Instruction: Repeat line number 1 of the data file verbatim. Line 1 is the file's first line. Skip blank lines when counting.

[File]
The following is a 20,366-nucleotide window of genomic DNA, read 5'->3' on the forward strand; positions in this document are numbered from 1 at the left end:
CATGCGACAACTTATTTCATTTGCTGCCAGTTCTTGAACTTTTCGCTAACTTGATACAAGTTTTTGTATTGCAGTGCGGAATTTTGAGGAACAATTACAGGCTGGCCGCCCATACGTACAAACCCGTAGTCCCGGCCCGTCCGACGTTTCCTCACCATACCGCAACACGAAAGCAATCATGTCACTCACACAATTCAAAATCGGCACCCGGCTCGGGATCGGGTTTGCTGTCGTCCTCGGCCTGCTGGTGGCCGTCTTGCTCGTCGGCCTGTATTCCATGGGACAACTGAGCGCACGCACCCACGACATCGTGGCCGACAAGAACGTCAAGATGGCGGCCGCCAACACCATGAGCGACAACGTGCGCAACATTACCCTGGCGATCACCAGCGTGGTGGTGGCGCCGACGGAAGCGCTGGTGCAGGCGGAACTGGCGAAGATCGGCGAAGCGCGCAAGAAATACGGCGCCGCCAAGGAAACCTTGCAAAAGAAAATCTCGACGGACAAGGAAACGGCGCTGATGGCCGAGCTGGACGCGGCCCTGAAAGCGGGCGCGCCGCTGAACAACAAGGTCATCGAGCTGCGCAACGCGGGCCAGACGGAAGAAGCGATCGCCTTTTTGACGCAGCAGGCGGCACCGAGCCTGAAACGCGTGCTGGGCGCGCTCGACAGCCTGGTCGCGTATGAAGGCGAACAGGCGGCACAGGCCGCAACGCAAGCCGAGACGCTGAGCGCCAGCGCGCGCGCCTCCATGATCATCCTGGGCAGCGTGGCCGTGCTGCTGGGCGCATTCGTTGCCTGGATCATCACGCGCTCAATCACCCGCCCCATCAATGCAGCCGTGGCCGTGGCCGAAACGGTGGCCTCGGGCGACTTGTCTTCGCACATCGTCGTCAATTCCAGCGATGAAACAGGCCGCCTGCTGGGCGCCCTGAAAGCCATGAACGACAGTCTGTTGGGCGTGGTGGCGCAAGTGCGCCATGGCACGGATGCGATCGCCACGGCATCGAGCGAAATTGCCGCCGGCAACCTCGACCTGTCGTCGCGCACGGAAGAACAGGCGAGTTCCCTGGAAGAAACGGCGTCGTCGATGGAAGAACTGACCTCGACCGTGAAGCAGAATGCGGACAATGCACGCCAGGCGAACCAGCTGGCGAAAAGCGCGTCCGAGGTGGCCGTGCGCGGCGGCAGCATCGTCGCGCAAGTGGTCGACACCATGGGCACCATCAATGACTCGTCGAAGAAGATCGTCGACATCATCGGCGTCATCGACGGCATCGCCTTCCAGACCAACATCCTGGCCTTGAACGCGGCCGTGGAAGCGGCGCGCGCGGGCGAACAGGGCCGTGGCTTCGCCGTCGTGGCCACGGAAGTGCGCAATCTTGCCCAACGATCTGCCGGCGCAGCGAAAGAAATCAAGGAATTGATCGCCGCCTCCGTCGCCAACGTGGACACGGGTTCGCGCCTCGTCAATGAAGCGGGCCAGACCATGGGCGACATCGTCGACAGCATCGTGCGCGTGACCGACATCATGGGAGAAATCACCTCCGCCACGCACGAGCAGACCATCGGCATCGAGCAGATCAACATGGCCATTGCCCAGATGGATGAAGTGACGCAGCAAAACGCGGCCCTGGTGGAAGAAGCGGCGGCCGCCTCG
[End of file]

The following is a 20,366-nucleotide window of genomic DNA, read 5'->3' on the forward strand; positions in this document are numbered from 1 at the left end: